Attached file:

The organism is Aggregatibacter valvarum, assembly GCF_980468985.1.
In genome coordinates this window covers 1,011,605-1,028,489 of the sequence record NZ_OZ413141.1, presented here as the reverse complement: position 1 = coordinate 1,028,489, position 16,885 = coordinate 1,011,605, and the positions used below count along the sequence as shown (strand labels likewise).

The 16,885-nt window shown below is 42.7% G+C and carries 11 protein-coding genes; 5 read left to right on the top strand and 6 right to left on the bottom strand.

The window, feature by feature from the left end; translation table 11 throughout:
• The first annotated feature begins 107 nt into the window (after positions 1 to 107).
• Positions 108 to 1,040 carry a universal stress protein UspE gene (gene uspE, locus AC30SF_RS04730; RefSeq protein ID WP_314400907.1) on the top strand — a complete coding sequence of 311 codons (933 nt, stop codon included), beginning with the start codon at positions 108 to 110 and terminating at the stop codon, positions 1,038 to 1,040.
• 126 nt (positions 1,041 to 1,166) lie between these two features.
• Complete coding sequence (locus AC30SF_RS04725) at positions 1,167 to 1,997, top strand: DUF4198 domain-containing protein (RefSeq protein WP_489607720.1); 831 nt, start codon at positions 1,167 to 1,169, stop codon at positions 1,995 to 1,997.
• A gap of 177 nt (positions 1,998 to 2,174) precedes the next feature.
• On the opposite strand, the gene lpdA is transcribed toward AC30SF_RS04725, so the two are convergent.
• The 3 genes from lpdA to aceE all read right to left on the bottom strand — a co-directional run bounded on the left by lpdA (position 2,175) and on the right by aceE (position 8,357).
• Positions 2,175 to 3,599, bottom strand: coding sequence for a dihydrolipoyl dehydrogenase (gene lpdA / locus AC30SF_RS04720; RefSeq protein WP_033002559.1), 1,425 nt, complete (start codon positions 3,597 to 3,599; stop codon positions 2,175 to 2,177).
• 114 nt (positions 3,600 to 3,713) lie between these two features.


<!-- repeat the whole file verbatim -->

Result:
The organism is Aggregatibacter valvarum, assembly GCF_980468985.1.
In genome coordinates this window covers 1,011,605-1,028,489 of the sequence record NZ_OZ413141.1, presented here as the reverse complement: position 1 = coordinate 1,028,489, position 16,885 = coordinate 1,011,605, and the positions used below count along the sequence as shown (strand labels likewise).

The 16,885-nt window shown below is 42.7% G+C and carries 11 protein-coding genes; 5 read left to right on the top strand and 6 right to left on the bottom strand.

The window, feature by feature from the left end; translation table 11 throughout:
• The first annotated feature begins 107 nt into the window (after positions 1 to 107).
• Positions 108 to 1,040 carry a universal stress protein UspE gene (gene uspE, locus AC30SF_RS04730; RefSeq protein ID WP_314400907.1) on the top strand — a complete coding sequence of 311 codons (933 nt, stop codon included), beginning with the start codon at positions 108 to 110 and terminating at the stop codon, positions 1,038 to 1,040.
• 126 nt (positions 1,041 to 1,166) lie between these two features.
• Complete coding sequence (locus AC30SF_RS04725) at positions 1,167 to 1,997, top strand: DUF4198 domain-containing protein (RefSeq protein WP_489607720.1); 831 nt, start codon at positions 1,167 to 1,169, stop codon at positions 1,995 to 1,997.
• A gap of 177 nt (positions 1,998 to 2,174) precedes the next feature.
• On the opposite strand, the gene lpdA is transcribed toward AC30SF_RS04725, so the two are convergent.
• The 3 genes from lpdA to aceE all read right to left on the bottom strand — a co-directional run bounded on the left by lpdA (position 2,175) and on the right by aceE (position 8,357).
• Positions 2,175 to 3,599, bottom strand: coding sequence for a dihydrolipoyl dehydrogenase (gene lpdA / locus AC30SF_RS04720; RefSeq protein WP_033002559.1), 1,425 nt, complete (start codon positions 3,597 to 3,599; stop codon positions 2,175 to 2,177).
• 114 nt (positions 3,600 to 3,713) lie between these two features.